Charmed by a Courtyard
in Palazzo Vecchio
In contrast to the bleak exterior, there’s a surprising playfulness to be found behind the entrance through the charming courtyard in Palazzo Vecchio in Florence.
I guess most visitors in Florence have walked up the stairs to Palazzo Vecchio, past Michellangelo’s statue of David and Bandinelli’s Hercules and Cacus, and been surprised by the beauty of the first courtyard.
Grotesques, Gilt and Stucco
While the solid brick structure on Piazza della Signoria express medieval dominance and power, the interior displays a sense of humour along with the grace and elegance of the late Renaissance. There are all kinds of figures and people dancing on the ceiling in the grotesque decorations of the barrel vaults, and the columns exhibit a rich decorative imagination in gilt and stucco.
The whole setting exudes an energy and entertainment value that defies description.
In addition, the courtyard in Palazzo Vecchio is inhabited by several sculptures. First there’s this statue of a muscular man with a receding forehead, pressing his knee against the neck of another man, which passing guides describe as ‘Samson and the Philistine’ by Leonardo’s younger brother Pierino da Vinci, who died at the age of only 23.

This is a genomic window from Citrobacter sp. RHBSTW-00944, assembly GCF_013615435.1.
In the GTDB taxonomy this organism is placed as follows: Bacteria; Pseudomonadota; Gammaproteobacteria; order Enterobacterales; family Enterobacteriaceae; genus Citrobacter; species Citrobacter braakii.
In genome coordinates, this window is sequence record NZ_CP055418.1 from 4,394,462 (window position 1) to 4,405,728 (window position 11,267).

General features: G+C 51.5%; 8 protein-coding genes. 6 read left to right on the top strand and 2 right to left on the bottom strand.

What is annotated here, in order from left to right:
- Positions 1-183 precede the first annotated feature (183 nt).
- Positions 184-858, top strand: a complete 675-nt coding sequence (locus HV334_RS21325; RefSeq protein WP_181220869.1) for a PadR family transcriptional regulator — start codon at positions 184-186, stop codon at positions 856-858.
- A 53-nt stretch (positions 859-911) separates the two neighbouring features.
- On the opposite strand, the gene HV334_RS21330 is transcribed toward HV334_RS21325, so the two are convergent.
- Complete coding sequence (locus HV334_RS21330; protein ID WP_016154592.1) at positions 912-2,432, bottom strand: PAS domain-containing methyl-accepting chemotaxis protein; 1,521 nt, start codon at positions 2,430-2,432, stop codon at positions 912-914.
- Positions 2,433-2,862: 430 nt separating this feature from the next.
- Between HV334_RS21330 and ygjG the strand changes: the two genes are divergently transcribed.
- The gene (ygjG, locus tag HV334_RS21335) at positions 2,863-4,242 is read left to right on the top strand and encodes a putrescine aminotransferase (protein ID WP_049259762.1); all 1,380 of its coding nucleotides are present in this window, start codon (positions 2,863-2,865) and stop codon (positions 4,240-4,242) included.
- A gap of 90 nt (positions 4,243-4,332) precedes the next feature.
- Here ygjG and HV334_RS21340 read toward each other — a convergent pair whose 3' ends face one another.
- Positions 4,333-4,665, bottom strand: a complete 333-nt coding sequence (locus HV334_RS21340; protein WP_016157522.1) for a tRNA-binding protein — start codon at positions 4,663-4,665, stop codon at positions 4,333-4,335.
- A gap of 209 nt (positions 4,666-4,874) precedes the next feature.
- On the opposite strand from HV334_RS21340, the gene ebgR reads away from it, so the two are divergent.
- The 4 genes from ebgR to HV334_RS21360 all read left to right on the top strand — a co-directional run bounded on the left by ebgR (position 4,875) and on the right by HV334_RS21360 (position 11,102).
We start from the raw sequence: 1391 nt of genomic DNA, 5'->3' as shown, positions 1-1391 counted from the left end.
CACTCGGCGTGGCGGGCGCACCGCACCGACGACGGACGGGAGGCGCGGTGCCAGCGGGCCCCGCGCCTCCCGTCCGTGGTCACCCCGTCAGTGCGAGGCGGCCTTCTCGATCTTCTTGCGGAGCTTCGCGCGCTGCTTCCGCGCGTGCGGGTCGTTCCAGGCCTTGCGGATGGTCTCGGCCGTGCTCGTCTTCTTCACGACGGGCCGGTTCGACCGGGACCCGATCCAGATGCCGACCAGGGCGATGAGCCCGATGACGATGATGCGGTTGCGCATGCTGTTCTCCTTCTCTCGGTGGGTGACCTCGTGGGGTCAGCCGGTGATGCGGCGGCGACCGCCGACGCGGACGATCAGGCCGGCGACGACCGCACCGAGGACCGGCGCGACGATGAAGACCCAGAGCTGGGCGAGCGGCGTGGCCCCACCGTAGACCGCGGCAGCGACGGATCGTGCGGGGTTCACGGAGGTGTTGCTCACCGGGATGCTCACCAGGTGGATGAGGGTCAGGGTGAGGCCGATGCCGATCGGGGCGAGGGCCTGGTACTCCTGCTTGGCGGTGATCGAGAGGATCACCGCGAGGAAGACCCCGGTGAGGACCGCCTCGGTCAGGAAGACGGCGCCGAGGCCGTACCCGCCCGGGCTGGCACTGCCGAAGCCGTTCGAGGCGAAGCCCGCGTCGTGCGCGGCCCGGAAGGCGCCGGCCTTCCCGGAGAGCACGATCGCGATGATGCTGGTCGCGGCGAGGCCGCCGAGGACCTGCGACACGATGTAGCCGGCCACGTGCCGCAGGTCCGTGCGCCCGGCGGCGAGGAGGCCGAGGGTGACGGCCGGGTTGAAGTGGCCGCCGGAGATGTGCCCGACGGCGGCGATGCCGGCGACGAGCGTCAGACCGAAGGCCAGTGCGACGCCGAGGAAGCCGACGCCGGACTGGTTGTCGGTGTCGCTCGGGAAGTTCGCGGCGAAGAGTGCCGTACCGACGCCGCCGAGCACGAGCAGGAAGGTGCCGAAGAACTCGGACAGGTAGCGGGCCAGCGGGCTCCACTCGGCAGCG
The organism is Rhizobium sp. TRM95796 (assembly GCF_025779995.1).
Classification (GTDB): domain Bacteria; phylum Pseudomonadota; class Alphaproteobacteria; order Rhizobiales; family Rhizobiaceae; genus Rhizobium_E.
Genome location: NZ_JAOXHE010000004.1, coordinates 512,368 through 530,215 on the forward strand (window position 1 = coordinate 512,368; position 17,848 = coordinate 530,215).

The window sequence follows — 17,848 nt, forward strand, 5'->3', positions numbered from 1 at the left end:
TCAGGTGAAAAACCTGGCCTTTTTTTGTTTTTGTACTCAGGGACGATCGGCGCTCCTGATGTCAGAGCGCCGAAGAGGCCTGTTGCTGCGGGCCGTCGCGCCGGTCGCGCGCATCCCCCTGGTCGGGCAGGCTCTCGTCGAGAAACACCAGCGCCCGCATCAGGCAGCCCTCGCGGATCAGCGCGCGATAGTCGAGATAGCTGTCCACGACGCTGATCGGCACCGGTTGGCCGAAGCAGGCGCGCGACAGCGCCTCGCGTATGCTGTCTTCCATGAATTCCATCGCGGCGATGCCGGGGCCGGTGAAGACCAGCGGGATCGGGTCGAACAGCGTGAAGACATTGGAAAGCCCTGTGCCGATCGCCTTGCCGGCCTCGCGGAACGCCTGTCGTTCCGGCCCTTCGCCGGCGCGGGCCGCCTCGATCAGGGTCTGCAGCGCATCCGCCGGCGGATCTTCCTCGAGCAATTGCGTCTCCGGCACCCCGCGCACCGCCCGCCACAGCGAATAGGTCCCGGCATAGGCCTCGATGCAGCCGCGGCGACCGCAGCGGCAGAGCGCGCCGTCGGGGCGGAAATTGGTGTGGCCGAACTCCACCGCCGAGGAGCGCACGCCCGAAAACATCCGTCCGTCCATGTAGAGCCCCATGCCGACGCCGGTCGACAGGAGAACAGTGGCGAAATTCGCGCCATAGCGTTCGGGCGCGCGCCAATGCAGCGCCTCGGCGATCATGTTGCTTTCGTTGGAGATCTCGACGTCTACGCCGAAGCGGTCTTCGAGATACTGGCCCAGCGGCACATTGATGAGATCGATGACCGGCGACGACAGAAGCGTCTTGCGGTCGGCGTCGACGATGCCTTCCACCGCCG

I like the exaggerated cauliflower muscles on the backside and the sinewy legs of the repressed representative for the materialistic and uncultured masses. Yet the chiseled marble isn’t half as charming as the cute bronze baby balancing on one leg on a fountain in the centre of the courtyard.
Welcoming the Bride
At first I took this fountain figure to be Cupid, but instead of a bow and arrow the chubby child holds on to a fish that is so slippery and alive it sprouts water. The Putto with Dolphin was originally made by Andrea del Verrocchio for the Villa Medici in Careggi, but it was brought to Palazzo Vecchio, when the son of Cosimo I married Joanna of Austria in 1565. For the same reason Giorgio Vasari, who designed the secret corridor on Ponte Vecchio, decorated the walls with cityscapes depicting Vienna, Linz and Innsbruck and other places in the Habsburg monarchy. The Duke of Tuscany clearly didn’t want his new daughter-in-law to become homesick.
Yet Joanna the Grand Duchess of Tuscany never felt at home in Florence. In spite of the welcoming courtyard, her husband preferred the company of his mistress, and 13 years and 7 children after her marriage the heavily pregnant Joanna fell from the stairs in the new Palazzo Pitti and died. But that is an altogether different story. It has nothing to do with the charming courtyard that serves as a small appetizer to the grand tour of Palazzo Vecchio.